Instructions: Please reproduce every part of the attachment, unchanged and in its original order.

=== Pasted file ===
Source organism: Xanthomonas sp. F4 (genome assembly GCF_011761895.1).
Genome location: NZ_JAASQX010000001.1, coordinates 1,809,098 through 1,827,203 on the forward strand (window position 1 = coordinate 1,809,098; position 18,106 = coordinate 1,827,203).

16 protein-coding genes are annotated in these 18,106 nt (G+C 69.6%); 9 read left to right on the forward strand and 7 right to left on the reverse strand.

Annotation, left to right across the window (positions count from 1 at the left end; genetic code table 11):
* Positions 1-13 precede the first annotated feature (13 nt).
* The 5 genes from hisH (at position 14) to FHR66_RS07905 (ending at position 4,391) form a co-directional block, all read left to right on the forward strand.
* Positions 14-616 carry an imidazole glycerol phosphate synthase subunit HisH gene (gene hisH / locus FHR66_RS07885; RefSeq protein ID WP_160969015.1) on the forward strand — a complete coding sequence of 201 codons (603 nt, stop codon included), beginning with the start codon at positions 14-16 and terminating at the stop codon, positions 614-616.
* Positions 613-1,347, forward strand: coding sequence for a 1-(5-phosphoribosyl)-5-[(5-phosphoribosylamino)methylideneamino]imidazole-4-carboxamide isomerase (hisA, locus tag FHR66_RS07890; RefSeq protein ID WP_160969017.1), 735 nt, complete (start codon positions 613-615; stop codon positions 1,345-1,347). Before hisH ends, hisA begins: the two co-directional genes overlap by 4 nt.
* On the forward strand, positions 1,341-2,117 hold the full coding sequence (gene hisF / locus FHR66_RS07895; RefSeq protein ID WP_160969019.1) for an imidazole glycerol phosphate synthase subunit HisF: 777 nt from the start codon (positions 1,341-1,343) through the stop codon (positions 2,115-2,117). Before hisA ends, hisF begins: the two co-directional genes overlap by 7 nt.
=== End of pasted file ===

Source organism: Xanthomonas sp. F4 (genome assembly GCF_011761895.1).
Genome location: NZ_JAASQX010000001.1, coordinates 1,809,098 through 1,827,203 on the forward strand (window position 1 = coordinate 1,809,098; position 18,106 = coordinate 1,827,203).

16 protein-coding genes are annotated in these 18,106 nt (G+C 69.6%); 9 read left to right on the forward strand and 7 right to left on the reverse strand.

Annotation, left to right across the window (positions count from 1 at the left end; genetic code table 11):
* Positions 1-13 precede the first annotated feature (13 nt).
* The 5 genes from hisH (at position 14) to FHR66_RS07905 (ending at position 4,391) form a co-directional block, all read left to right on the forward strand.
* Positions 14-616 carry an imidazole glycerol phosphate synthase subunit HisH gene (gene hisH / locus FHR66_RS07885; RefSeq protein ID WP_160969015.1) on the forward strand — a complete coding sequence of 201 codons (603 nt, stop codon included), beginning with the start codon at positions 14-16 and terminating at the stop codon, positions 614-616.
* Positions 613-1,347, forward strand: coding sequence for a 1-(5-phosphoribosyl)-5-[(5-phosphoribosylamino)methylideneamino]imidazole-4-carboxamide isomerase (hisA, locus tag FHR66_RS07890; RefSeq protein ID WP_160969017.1), 735 nt, complete (start codon positions 613-615; stop codon positions 1,345-1,347). Before hisH ends, hisA begins: the two co-directional genes overlap by 4 nt.
* On the forward strand, positions 1,341-2,117 hold the full coding sequence (gene hisF / locus FHR66_RS07895; RefSeq protein ID WP_160969019.1) for an imidazole glycerol phosphate synthase subunit HisF: 777 nt from the start codon (positions 1,341-1,343) through the stop codon (positions 2,115-2,117). Before hisA ends, hisF begins: the two co-directional genes overlap by 7 nt.